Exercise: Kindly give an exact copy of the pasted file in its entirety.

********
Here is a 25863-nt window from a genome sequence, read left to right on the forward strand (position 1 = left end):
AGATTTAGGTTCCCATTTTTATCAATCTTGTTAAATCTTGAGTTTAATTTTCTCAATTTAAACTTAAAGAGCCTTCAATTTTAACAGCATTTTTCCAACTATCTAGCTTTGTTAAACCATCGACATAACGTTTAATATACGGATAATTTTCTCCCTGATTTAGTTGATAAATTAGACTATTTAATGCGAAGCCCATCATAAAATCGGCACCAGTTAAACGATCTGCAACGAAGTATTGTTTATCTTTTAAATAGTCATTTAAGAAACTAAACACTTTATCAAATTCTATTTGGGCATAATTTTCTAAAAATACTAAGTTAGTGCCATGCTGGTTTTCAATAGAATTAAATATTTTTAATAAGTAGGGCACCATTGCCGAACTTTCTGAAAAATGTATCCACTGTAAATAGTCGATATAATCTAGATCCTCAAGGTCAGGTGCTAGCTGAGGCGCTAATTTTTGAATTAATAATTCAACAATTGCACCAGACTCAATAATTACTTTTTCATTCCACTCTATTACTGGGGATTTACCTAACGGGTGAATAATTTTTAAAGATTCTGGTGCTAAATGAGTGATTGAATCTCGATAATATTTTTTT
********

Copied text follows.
Here is a 25863-nt window from a genome sequence, read left to right on the forward strand (position 1 = left end):
AGATTTAGGTTCCCATTTTTATCAATCTTGTTAAATCTTGAGTTTAATTTTCTCAATTTAAACTTAAAGAGCCTTCAATTTTAACAGCATTTTTCCAACTATCTAGCTTTGTTAAACCATCGACATAACGTTTAATATACGGATAATTTTCTCCCTGATTTAGTTGATAAATTAGACTATTTAATGCGAAGCCCATCATAAAATCGGCACCAGTTAAACGATCTGCAACGAAGTATTGTTTATCTTTTAAATAGTCATTTAAGAAACTAAACACTTTATCAAATTCTATTTGGGCATAATTTTCTAAAAATACTAAGTTAGTGCCATGCTGGTTTTCAATAGAATTAAATATTTTTAATAAGTAGGGCACCATTGCCGAACTTTCTGAAAAATGTATCCACTGTAAATAGTCGATATAATCTAGATCCTCAAGGTCAGGTGCTAGCTGAGGCGCTAATTTTTGAATTAATAATTCAACAATTGCACCAGACTCAATAATTACTTTTTCATTCCACTCTATTACTGGGGATTTACCTAACGGGTGAATAATTTTTAAAGATTCTGGTGCTAAATGAGTGATTGAATCTCGATAATATTTTTTT